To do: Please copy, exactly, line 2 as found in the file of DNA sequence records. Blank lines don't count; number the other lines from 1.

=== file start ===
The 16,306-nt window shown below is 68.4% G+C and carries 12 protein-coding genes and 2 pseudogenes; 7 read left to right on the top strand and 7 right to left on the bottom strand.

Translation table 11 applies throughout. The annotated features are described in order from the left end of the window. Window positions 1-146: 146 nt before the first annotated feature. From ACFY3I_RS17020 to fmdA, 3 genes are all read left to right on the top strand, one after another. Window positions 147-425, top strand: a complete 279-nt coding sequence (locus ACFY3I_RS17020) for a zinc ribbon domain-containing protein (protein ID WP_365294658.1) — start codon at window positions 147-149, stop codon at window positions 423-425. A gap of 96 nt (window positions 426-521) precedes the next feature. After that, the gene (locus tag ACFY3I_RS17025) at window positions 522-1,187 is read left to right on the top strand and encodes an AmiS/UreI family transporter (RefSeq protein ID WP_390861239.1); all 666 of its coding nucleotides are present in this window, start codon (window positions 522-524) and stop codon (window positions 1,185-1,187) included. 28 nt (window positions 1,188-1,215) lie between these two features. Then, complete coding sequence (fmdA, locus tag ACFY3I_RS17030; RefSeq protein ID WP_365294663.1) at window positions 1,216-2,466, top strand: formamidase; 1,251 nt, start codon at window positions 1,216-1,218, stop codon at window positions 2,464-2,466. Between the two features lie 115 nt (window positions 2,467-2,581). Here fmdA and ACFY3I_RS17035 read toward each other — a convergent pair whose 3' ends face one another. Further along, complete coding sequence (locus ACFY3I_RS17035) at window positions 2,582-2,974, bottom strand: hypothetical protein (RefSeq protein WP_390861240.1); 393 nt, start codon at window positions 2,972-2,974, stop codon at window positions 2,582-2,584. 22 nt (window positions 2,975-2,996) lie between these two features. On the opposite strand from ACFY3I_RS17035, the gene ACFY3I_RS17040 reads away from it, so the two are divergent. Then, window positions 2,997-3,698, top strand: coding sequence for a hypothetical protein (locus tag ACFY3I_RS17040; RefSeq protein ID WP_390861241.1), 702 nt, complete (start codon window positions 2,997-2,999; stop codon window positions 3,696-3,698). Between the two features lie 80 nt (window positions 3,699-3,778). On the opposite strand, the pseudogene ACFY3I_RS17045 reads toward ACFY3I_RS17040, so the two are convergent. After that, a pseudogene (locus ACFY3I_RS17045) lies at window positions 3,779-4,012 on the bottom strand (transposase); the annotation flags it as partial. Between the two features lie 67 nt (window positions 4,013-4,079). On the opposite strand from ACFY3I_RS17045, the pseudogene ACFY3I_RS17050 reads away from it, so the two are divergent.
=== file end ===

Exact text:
Translation table 11 applies throughout. The annotated features are described in order from the left end of the window. Window positions 1-146: 146 nt before the first annotated feature. From ACFY3I_RS17020 to fmdA, 3 genes are all read left to right on the top strand, one after another. Window positions 147-425, top strand: a complete 279-nt coding sequence (locus ACFY3I_RS17020) for a zinc ribbon domain-containing protein (protein ID WP_365294658.1) — start codon at window positions 147-149, stop codon at window positions 423-425. A gap of 96 nt (window positions 426-521) precedes the next feature. After that, the gene (locus tag ACFY3I_RS17025) at window positions 522-1,187 is read left to right on the top strand and encodes an AmiS/UreI family transporter (RefSeq protein ID WP_390861239.1); all 666 of its coding nucleotides are present in this window, start codon (window positions 522-524) and stop codon (window positions 1,185-1,187) included. 28 nt (window positions 1,188-1,215) lie between these two features. Then, complete coding sequence (fmdA, locus tag ACFY3I_RS17030; RefSeq protein ID WP_365294663.1) at window positions 1,216-2,466, top strand: formamidase; 1,251 nt, start codon at window positions 1,216-1,218, stop codon at window positions 2,464-2,466. Between the two features lie 115 nt (window positions 2,467-2,581). Here fmdA and ACFY3I_RS17035 read toward each other — a convergent pair whose 3' ends face one another. Further along, complete coding sequence (locus ACFY3I_RS17035) at window positions 2,582-2,974, bottom strand: hypothetical protein (RefSeq protein WP_390861240.1); 393 nt, start codon at window positions 2,972-2,974, stop codon at window positions 2,582-2,584. 22 nt (window positions 2,975-2,996) lie between these two features. On the opposite strand from ACFY3I_RS17035, the gene ACFY3I_RS17040 reads away from it, so the two are divergent. Then, window positions 2,997-3,698, top strand: coding sequence for a hypothetical protein (locus tag ACFY3I_RS17040; RefSeq protein ID WP_390861241.1), 702 nt, complete (start codon window positions 2,997-2,999; stop codon window positions 3,696-3,698). Between the two features lie 80 nt (window positions 3,699-3,778). On the opposite strand, the pseudogene ACFY3I_RS17045 reads toward ACFY3I_RS17040, so the two are convergent. After that, a pseudogene (locus ACFY3I_RS17045) lies at window positions 3,779-4,012 on the bottom strand (transposase); the annotation flags it as partial. Between the two features lie 67 nt (window positions 4,013-4,079). On the opposite strand from ACFY3I_RS17045, the pseudogene ACFY3I_RS17050 reads away from it, so the two are divergent.